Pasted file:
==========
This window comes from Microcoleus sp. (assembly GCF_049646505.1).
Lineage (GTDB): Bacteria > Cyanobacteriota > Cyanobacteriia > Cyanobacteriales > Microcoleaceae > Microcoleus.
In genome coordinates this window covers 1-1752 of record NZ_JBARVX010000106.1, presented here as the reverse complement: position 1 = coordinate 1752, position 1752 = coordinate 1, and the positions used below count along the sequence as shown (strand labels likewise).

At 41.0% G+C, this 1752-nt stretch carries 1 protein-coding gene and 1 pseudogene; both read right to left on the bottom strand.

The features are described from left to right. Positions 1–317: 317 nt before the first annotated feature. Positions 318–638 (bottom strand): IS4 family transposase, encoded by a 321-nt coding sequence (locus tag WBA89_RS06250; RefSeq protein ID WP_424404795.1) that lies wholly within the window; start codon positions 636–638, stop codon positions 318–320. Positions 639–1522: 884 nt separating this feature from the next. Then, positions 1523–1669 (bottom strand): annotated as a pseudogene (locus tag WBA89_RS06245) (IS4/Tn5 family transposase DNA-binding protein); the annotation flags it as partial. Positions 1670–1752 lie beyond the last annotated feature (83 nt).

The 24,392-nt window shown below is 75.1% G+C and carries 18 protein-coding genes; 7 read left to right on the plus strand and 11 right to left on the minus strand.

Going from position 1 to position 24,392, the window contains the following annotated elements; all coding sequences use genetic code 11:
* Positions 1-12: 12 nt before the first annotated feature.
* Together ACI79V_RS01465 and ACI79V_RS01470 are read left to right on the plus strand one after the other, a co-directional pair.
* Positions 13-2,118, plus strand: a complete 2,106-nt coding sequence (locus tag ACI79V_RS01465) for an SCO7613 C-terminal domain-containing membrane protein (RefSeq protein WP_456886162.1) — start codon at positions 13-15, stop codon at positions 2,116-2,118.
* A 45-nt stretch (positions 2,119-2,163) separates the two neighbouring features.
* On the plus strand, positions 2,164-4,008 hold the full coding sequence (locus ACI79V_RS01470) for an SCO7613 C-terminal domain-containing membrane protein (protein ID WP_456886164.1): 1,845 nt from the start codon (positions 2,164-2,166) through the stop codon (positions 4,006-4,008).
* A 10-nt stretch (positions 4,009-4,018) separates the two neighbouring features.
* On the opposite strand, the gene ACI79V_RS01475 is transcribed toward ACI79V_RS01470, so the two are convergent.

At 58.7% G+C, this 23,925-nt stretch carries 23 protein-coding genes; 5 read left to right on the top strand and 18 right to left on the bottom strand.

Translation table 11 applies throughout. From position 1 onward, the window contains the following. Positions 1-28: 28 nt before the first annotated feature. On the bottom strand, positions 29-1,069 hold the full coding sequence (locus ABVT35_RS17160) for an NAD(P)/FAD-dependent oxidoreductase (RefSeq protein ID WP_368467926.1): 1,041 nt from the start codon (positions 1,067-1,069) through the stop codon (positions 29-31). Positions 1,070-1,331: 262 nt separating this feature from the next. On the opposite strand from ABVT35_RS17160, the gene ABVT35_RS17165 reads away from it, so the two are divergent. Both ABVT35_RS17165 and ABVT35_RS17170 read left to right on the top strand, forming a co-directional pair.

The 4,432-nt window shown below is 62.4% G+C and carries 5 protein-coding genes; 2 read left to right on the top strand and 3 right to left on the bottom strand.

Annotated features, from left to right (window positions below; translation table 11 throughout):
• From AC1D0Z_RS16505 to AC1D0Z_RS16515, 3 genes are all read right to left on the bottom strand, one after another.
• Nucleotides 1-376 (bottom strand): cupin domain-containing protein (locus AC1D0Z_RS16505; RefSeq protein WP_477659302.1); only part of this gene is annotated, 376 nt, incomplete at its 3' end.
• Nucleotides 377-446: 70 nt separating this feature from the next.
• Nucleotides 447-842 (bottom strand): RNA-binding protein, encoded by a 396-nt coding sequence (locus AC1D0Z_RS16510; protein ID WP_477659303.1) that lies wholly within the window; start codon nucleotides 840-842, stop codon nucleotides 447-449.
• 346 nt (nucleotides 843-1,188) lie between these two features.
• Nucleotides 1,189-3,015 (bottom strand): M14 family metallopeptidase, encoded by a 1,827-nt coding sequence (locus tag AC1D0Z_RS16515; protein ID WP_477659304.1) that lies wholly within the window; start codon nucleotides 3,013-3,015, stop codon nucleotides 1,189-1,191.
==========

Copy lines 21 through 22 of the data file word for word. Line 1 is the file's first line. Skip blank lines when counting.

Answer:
• Nucleotides 377-446: 70 nt separating this feature from the next.
• Nucleotides 447-842 (bottom strand): RNA-binding protein, encoded by a 396-nt coding sequence (locus AC1D0Z_RS16510; protein ID WP_477659303.1) that lies wholly within the window; start codon nucleotides 840-842, stop codon nucleotides 447-449.